Health Care broadens education aspirations

University of Sydney students at Broken Hill University, Department of Rural Health from left to right: Clara Timmis, Alexandria Head, Sonia Lam, Georgia Ward, Sally Bradfield, Maya Svagelli, Rebekah Tevelen. Picture: Otis Filley

An extended placement program for Nursing Students is currently being trialled across Far Western NSW to address workforce shortages and provide better health care across rural and remote communities. On Monday, seven final year Nursing students from The University of Sydney commenced orientation at Broken Hill University, Department of Rural Health. They will soon be placed across primary sites in Broken Hill, Coomealla and Robinvale for 15 weeks and then spend their final four weeks in smaller centres at Dareton, Menindee and Robinvale.

Nursing Academic Danielle White said that giving the students an extended stay in rural and remote communities will help attract work back into these areas and enable students to be more valuable to staff in their placement.

“When you’ve got students for a long time, staff have to ask, how can they be effective, because they are almost colleagues. So, they get a skillset that staff can actually use.”

Ms White said that the needs of rural and remote communities can be very different from urban areas. Working with experienced health professionals in these small communities can greatly expand students’ context of the different health needs of people in other communities.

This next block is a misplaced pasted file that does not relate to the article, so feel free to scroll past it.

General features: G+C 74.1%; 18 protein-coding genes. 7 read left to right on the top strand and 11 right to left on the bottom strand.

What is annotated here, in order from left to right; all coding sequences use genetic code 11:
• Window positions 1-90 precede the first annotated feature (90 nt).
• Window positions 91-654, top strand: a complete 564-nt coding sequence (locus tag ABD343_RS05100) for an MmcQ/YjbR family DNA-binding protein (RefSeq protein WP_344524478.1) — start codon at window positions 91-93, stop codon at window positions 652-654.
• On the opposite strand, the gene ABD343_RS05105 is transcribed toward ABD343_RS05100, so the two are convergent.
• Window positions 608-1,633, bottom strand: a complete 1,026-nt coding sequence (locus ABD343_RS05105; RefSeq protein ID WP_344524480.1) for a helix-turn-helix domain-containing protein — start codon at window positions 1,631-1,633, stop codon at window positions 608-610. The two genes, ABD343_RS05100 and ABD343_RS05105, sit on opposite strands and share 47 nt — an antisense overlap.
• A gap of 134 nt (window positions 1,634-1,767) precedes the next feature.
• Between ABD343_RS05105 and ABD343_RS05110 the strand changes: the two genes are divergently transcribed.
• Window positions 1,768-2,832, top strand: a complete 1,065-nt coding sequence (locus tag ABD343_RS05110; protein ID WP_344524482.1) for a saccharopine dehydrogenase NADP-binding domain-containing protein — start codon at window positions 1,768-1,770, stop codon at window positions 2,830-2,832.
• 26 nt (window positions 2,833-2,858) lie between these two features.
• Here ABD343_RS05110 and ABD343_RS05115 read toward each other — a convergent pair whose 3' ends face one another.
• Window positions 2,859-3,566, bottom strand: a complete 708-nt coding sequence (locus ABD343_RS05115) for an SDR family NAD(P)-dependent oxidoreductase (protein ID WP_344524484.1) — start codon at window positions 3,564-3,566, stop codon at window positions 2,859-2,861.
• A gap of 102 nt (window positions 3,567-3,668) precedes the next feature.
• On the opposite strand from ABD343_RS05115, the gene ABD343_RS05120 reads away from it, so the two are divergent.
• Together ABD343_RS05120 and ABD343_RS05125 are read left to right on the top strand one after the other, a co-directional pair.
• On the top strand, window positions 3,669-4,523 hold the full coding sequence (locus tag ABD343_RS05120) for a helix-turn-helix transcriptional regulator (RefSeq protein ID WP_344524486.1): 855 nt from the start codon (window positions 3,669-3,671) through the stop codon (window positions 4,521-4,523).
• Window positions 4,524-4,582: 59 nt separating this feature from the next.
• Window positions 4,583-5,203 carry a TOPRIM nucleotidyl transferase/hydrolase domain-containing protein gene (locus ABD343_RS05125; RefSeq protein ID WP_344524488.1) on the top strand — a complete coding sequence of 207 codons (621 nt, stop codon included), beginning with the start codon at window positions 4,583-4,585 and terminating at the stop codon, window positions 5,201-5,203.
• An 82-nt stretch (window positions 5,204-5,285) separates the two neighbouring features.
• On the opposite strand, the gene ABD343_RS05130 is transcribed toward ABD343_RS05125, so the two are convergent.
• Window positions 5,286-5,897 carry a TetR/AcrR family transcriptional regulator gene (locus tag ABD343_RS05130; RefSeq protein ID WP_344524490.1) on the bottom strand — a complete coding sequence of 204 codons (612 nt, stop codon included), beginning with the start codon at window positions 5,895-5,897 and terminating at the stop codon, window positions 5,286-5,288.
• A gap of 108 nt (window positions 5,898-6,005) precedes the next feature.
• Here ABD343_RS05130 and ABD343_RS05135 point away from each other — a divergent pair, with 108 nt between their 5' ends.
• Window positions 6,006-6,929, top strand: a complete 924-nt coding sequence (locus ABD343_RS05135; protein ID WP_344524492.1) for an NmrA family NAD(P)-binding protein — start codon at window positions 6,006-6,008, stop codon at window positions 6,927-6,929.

“Typically, we support students to come into footprint for 2-6 weeks, they get a bit of a feel, but they don’t actually become engaged in the community, they don’t understand the resilience of the community and the benefits of living in a rural and remote community.”


Nursing student Sonia Lam said that the opportunity for an extended stay was an exciting prospect that will allow her to get a context beyond greater Sydney, where she has spent most of her life. “I have been trying to get my foot in the door in a rural context, so having this experience especially being six months long, allows me to settle in, meet new people and have connections with the community. I think I will definitely build relationships that I will be able to come back to.”

Ms Lam said that being in a practical setting would be a welcome change for the current cohort of students from the University of Sydney after completing most of their coursework online and through Zoom due to the COVID restrictions. “It’s definitely more difficult to ask questions on Zoom, not wanting to interrupt, and emailing may take a couple of days to get a response, but it’s also made us quite independent learners.”

Ms White said that it can be very challenging to make curriculum changes and that she believes that Interprofessional education can be valuable for everyone involved. The trial of The Far West NSW Extended Nursing Placement Program is the result of a partnership between the Far West Local Health District, Directorate of Nursing and Midwifery, The University of Notre Dame Australia School of Nursing (Sydney), and The University of Sydney, Susan Wakil School of Nursing and Midwifery and Broken Hill University Department of Rural Health.

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